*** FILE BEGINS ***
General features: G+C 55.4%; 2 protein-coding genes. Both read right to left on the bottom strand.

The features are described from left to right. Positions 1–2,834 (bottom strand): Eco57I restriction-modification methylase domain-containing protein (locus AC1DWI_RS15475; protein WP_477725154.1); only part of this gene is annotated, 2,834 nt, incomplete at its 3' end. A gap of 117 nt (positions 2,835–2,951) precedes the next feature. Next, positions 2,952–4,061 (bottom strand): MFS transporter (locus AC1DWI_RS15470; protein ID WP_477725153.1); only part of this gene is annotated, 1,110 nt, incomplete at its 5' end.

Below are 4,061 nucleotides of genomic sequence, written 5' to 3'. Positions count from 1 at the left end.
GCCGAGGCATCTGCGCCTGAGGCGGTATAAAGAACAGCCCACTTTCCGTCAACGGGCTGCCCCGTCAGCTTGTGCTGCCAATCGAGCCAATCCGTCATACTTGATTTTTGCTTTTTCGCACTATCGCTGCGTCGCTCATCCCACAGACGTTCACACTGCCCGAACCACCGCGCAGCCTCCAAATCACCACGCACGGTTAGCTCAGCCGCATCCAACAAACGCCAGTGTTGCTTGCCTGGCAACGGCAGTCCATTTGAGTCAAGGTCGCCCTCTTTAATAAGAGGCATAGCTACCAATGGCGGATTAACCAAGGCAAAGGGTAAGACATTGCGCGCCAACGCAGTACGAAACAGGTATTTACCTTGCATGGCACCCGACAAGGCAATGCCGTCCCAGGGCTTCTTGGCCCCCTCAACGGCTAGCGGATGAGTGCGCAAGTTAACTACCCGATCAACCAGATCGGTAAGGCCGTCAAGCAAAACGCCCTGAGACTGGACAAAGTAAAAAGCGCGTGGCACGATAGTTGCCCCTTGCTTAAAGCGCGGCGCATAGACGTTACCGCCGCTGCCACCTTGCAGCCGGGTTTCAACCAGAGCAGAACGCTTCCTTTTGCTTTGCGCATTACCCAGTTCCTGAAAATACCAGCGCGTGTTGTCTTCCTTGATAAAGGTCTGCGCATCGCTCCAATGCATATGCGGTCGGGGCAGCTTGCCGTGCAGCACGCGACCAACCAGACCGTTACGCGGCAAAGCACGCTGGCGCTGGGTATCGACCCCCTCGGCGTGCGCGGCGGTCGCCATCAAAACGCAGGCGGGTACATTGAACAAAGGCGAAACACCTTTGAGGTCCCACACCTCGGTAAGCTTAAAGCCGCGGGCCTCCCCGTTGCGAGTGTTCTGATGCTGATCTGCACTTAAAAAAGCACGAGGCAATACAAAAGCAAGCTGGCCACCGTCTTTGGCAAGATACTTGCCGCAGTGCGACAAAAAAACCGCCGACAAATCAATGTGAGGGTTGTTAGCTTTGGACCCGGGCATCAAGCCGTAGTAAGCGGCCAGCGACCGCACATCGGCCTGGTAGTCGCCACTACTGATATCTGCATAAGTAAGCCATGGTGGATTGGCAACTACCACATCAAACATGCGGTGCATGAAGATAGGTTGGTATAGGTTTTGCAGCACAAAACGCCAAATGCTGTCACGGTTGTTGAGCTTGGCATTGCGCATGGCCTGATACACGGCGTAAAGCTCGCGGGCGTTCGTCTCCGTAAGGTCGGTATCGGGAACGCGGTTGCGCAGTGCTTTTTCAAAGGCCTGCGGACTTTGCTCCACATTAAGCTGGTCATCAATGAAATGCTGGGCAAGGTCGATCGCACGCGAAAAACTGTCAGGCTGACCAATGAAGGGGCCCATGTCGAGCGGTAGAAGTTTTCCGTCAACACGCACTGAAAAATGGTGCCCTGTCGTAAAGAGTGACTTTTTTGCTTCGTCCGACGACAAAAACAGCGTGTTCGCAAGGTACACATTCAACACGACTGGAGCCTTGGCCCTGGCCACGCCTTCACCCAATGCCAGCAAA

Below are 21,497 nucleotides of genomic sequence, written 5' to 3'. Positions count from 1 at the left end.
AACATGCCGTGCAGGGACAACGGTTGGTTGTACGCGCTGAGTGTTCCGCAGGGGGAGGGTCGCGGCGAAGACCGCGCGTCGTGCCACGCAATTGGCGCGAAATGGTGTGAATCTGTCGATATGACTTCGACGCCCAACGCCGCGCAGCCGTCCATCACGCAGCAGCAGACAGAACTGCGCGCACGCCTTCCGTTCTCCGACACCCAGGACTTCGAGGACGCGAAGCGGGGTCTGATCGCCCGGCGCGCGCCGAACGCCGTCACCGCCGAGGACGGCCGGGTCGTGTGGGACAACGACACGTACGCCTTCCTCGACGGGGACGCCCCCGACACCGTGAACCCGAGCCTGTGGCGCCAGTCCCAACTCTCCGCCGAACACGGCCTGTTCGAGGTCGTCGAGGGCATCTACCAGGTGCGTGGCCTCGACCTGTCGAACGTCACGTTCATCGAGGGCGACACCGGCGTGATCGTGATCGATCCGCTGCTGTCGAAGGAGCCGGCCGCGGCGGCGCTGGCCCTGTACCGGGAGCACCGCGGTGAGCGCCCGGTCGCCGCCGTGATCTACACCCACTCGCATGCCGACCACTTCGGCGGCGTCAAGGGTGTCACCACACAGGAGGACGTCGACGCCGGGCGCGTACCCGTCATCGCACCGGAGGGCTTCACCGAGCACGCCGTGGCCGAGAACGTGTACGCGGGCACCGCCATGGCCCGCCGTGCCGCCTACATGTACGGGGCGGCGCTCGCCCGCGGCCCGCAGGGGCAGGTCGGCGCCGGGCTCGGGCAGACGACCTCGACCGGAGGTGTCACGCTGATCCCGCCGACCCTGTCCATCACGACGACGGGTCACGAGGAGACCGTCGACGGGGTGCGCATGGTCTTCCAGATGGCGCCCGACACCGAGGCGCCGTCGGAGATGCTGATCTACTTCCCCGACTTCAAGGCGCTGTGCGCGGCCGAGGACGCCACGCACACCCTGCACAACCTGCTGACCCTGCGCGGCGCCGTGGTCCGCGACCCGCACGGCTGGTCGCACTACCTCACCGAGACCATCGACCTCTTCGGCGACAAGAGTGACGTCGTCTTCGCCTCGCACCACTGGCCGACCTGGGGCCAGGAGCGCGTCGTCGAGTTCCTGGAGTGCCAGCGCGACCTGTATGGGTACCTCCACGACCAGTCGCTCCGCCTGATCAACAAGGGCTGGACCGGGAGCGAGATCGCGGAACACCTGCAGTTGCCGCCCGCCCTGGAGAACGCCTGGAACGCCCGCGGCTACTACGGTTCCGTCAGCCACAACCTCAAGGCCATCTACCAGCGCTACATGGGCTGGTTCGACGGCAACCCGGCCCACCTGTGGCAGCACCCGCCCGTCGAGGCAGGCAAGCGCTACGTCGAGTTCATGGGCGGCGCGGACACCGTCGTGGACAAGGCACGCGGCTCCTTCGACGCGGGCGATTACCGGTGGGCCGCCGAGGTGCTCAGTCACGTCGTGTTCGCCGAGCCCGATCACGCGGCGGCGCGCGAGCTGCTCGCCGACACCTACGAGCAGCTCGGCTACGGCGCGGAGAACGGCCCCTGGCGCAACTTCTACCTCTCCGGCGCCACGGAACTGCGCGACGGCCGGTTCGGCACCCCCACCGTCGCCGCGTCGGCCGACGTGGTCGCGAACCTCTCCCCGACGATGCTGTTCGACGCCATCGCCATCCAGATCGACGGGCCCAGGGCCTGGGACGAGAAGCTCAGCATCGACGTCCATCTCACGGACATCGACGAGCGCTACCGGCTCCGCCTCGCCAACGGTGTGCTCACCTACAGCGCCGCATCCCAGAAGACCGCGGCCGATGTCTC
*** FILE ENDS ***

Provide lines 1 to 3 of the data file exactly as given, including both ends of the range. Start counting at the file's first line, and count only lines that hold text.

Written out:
General features: G+C 55.4%; 2 protein-coding genes. Both read right to left on the bottom strand.

The features are described from left to right. Positions 1–2,834 (bottom strand): Eco57I restriction-modification methylase domain-containing protein (locus AC1DWI_RS15475; protein WP_477725154.1); only part of this gene is annotated, 2,834 nt, incomplete at its 3' end. A gap of 117 nt (positions 2,835–2,951) precedes the next feature. Next, positions 2,952–4,061 (bottom strand): MFS transporter (locus AC1DWI_RS15470; protein ID WP_477725153.1); only part of this gene is annotated, 1,110 nt, incomplete at its 5' end.

Below are 4,061 nucleotides of genomic sequence, written 5' to 3'. Positions count from 1 at the left end.